A virus test is administered in South Korea on August 26. Photo: AFP

SEOUL – Talk about a perfect storm. At a time when the country was undergoing its second-biggest Covid-19 surge, and with a monster typhoon bearing down on the peninsula, tens of thousands of doctors began a strike in South Korea.

The three-day collective action is being waged by interns and residents in general hospitals and practitioners in clinics nationwide, who are members of the 130,000-strong Korean Medical Association, or KMA.

The casus belli is a series of government proposals on health sector reform, which would not only more than double the number of new medical school entrants over a decade, but would also extend national healthcare coverage for traditional Oriental medicine.

The impact of the strike is still being assessed.

A survey conducted by the Ministry of Health and Welfare found that 58.3% of nationwide medical facilities with trainee doctors were suffering from the strike, Yonhap news agency reported.

According to news reports, the number of operations at major hospitals in the Seoul area had nearly halved. Professor-level doctors have been drafted in to general hospitals to cover for interns and residents who usually man emergency rooms and oversee the critically ill.

The government has responded with strong, albeit generalized, statements.

On Wednesday, Prime Minister Chung Se-kyun said authorities will “deal promptly and sternly with the collective action” to “protect the lives and safety of the people.”

Thousands of doctors, medical students and healthcare professionals at a rally to protest against a government proposal to increase its annual intake of medical students on August 14, 2020 in the Yeouido, Seoul, South Korea. Photo: AFP/Chris Jung/NurPhoto

Speaking earlier in the day, President Moon Jae-in said authorities should respond “strongly.”

Meanwhile, South Korea is seeing its second virus surge after an earlier crisis was overcome in February-March, and a potentially record-breaking typhoon is predicted to hit the peninsula on Wednesday night and Thursday.

Medical turf war

The Korean Intern Resident Association (KIRA), which represents 16,000 interns and residents training in South Korea, laid out their opposition to proposed government health care workers policies in a press release sent to foreign reporters on Tuesday.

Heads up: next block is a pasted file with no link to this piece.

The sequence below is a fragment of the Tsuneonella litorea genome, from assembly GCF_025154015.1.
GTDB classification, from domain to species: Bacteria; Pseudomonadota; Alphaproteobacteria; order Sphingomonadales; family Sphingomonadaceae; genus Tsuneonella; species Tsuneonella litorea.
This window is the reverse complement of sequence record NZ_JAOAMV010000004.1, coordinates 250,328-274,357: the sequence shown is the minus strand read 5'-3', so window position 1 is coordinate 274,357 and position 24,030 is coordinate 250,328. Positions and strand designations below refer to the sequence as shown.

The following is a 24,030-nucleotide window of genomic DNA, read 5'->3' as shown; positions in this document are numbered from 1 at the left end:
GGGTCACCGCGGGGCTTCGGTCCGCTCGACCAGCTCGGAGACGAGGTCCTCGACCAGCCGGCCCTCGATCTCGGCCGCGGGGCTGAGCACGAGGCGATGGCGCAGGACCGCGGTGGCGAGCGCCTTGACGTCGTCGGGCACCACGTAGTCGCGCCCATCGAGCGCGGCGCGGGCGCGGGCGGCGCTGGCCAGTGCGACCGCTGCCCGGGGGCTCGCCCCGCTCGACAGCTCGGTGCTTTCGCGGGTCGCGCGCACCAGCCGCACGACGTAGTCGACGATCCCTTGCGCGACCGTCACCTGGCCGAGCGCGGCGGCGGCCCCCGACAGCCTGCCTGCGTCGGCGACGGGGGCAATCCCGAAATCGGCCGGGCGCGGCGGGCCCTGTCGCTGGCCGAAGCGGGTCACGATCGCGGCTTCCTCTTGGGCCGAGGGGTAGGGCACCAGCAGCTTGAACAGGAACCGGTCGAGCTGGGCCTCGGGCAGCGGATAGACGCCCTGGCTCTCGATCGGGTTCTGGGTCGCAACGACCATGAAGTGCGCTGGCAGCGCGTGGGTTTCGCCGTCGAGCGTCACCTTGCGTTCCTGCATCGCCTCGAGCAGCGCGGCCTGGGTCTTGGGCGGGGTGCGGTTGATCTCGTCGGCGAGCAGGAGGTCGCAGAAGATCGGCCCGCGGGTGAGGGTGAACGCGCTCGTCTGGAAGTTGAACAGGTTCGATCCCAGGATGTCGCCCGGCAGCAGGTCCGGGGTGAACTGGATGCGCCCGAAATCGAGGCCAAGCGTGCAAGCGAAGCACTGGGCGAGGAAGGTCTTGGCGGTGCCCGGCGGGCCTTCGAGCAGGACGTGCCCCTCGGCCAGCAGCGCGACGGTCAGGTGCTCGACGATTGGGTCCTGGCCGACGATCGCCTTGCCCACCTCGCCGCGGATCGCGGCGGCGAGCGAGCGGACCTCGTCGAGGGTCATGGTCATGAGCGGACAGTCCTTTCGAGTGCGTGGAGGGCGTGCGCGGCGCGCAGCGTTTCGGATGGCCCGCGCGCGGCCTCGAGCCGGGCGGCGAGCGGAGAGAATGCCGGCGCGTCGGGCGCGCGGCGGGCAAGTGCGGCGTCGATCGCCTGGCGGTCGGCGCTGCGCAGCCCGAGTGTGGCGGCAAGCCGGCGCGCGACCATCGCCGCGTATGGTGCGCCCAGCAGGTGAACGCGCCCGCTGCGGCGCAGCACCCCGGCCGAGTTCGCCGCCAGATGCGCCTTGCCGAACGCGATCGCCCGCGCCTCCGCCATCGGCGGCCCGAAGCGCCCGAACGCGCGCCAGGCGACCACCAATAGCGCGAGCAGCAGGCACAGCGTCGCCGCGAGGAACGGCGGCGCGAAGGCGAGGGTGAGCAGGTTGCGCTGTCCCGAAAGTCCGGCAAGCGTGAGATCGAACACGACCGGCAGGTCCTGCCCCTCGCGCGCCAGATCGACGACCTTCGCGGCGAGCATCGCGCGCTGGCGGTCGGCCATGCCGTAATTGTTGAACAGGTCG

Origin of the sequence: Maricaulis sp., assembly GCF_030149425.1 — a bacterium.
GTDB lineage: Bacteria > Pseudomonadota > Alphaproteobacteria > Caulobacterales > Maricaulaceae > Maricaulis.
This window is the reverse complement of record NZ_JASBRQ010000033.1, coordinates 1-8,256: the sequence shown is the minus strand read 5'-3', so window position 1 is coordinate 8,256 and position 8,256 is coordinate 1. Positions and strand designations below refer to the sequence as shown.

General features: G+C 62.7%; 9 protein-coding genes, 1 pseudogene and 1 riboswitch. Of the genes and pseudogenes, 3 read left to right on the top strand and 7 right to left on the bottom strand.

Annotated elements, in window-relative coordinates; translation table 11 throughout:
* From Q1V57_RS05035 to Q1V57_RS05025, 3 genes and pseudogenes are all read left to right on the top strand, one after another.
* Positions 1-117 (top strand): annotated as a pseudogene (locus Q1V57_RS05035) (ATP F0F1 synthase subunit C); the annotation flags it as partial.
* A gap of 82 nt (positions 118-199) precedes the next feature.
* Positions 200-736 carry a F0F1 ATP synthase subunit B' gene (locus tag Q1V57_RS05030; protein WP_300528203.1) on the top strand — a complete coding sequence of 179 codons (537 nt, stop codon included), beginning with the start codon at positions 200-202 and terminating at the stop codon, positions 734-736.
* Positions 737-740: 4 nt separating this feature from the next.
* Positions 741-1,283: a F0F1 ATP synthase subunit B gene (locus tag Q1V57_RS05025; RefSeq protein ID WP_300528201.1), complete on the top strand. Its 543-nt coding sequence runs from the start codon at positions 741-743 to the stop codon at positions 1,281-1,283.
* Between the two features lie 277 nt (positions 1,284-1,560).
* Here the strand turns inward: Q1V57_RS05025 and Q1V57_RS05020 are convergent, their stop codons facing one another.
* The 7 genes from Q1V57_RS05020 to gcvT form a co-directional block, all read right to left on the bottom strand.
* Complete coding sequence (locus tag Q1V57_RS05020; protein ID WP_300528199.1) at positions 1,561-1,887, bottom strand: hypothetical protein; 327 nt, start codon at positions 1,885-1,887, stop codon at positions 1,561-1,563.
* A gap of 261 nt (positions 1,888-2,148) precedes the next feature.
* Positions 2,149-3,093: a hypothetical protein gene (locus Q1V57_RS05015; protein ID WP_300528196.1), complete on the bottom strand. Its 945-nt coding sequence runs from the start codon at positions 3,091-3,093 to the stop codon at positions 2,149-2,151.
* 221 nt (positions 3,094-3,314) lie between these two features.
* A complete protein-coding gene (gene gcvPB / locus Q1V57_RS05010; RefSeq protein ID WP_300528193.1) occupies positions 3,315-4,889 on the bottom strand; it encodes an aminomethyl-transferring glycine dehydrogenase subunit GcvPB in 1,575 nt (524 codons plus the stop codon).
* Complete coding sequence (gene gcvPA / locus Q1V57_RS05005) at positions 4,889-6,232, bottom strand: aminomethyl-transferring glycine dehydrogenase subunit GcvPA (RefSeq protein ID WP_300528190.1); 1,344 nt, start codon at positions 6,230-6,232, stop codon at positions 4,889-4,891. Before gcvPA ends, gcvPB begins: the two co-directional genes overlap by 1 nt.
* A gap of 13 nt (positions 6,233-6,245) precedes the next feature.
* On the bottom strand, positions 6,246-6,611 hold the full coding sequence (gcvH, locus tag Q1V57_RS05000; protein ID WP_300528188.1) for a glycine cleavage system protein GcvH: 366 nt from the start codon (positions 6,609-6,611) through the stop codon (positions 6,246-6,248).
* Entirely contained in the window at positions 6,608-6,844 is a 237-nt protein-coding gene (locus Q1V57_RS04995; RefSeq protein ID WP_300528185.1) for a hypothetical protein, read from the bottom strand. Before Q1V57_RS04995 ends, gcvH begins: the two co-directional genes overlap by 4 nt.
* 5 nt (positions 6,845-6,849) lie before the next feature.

KIRA said the strike is aimed at government plans to “(1) increase the medical school entrance quota (4,000 extra students over a 10-year span), to (2) establish ‘public health’ medical schools and to (3) extend insurance coverage for oriental medicine.”

Given that the latest annual number of medical school entrants was 3,058, the government plan would more than double their number by 2031. Comparative figures, however, suggest that South Korea could comfortably increase its number of doctors.

According to World Bank Data, South Korea, a G12 economy, has 2.4 doctors per 1,000 people – more than China with 2.0, Singapore with 2.3 and the exact same figure as Japan.

Thousands of medical students and doctors with the Korean Intern Resident Association gather for a rally against the government’s plan to raise the admission fee and number of students at medical schools on August 07, 2020 in Seoul, South Korea. Photo: AFP/Chris Jung/NurPhoto

However, South Korea’s numbers fall behind those of Canada and the United States with 2.6, Spain and the UK with 2.8, France and Ireland with 3.3, Russia and Italy with 4.0, Germany with 4.4, and Israel with 4.6.

Medical schools in South Korea are privately run, and priced accordingly.

A key issue that has long plagued healthcare in South Korea is the relative weight that health authorities and related funds give to modern, Western-style medicine, versus traditional Oriental medicine, such as acupuncture, moxibustion, massage and manipulation and herbal treatments.